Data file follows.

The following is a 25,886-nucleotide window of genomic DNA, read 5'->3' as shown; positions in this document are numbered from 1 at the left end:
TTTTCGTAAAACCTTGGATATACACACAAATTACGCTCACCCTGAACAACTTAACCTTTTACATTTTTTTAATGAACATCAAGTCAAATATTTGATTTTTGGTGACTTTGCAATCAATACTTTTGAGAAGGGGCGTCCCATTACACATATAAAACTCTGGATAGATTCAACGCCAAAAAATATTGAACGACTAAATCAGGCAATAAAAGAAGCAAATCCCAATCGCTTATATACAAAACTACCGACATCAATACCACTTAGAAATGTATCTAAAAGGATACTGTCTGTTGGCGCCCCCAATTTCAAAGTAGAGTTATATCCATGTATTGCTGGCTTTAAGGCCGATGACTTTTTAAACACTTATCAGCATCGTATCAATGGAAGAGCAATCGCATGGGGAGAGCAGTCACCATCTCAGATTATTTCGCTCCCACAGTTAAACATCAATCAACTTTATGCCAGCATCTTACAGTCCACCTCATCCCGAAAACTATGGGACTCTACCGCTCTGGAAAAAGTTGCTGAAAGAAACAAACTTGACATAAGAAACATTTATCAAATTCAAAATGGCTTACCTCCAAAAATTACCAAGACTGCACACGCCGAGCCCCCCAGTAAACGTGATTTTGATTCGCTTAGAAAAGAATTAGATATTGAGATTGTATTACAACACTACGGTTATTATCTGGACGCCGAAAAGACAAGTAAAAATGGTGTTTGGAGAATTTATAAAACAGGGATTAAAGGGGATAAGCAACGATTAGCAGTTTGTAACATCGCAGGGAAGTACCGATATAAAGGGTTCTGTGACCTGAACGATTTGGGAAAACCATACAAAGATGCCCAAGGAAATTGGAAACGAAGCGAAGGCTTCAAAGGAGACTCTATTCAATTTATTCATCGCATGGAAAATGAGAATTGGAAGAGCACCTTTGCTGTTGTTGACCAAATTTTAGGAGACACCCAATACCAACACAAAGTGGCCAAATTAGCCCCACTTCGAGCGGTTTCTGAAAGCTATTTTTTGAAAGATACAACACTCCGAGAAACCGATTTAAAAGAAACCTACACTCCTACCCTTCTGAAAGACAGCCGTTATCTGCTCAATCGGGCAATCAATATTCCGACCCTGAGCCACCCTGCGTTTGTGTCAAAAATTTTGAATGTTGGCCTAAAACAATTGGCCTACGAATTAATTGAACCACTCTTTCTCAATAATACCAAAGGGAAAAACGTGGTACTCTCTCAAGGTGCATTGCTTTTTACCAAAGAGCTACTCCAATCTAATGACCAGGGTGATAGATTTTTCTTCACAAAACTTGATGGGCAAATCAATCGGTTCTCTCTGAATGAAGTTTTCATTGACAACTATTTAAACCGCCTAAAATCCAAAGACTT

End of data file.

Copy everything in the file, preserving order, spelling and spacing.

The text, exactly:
The following is a 25,886-nucleotide window of genomic DNA, read 5'->3' as shown; positions in this document are numbered from 1 at the left end:
TTTTCGTAAAACCTTGGATATACACACAAATTACGCTCACCCTGAACAACTTAACCTTTTACATTTTTTTAATGAACATCAAGTCAAATATTTGATTTTTGGTGACTTTGCAATCAATACTTTTGAGAAGGGGCGTCCCATTACACATATAAAACTCTGGATAGATTCAACGCCAAAAAATATTGAACGACTAAATCAGGCAATAAAAGAAGCAAATCCCAATCGCTTATATACAAAACTACCGACATCAATACCACTTAGAAATGTATCTAAAAGGATACTGTCTGTTGGCGCCCCCAATTTCAAAGTAGAGTTATATCCATGTATTGCTGGCTTTAAGGCCGATGACTTTTTAAACACTTATCAGCATCGTATCAATGGAAGAGCAATCGCATGGGGAGAGCAGTCACCATCTCAGATTATTTCGCTCCCACAGTTAAACATCAATCAACTTTATGCCAGCATCTTACAGTCCACCTCATCCCGAAAACTATGGGACTCTACCGCTCTGGAAAAAGTTGCTGAAAGAAACAAACTTGACATAAGAAACATTTATCAAATTCAAAATGGCTTACCTCCAAAAATTACCAAGACTGCACACGCCGAGCCCCCCAGTAAACGTGATTTTGATTCGCTTAGAAAAGAATTAGATATTGAGATTGTATTACAACACTACGGTTATTATCTGGACGCCGAAAAGACAAGTAAAAATGGTGTTTGGAGAATTTATAAAACAGGGATTAAAGGGGATAAGCAACGATTAGCAGTTTGTAACATCGCAGGGAAGTACCGATATAAAGGGTTCTGTGACCTGAACGATTTGGGAAAACCATACAAAGATGCCCAAGGAAATTGGAAACGAAGCGAAGGCTTCAAAGGAGACTCTATTCAATTTATTCATCGCATGGAAAATGAGAATTGGAAGAGCACCTTTGCTGTTGTTGACCAAATTTTAGGAGACACCCAATACCAACACAAAGTGGCCAAATTAGCCCCACTTCGAGCGGTTTCTGAAAGCTATTTTTTGAAAGATACAACACTCCGAGAAACCGATTTAAAAGAAACCTACACTCCTACCCTTCTGAAAGACAGCCGTTATCTGCTCAATCGGGCAATCAATATTCCGACCCTGAGCCACCCTGCGTTTGTGTCAAAAATTTTGAATGTTGGCCTAAAACAATTGGCCTACGAATTAATTGAACCACTCTTTCTCAATAATACCAAAGGGAAAAACGTGGTACTCTCTCAAGGTGCATTGCTTTTTACCAAAGAGCTACTCCAATCTAATGACCAGGGTGATAGATTTTTCTTCACAAAACTTGATGGGCAAATCAATCGGTTCTCTCTGAATGAAGTTTTCATTGACAACTATTTAAACCGCCTAAAATCCAAAGACTT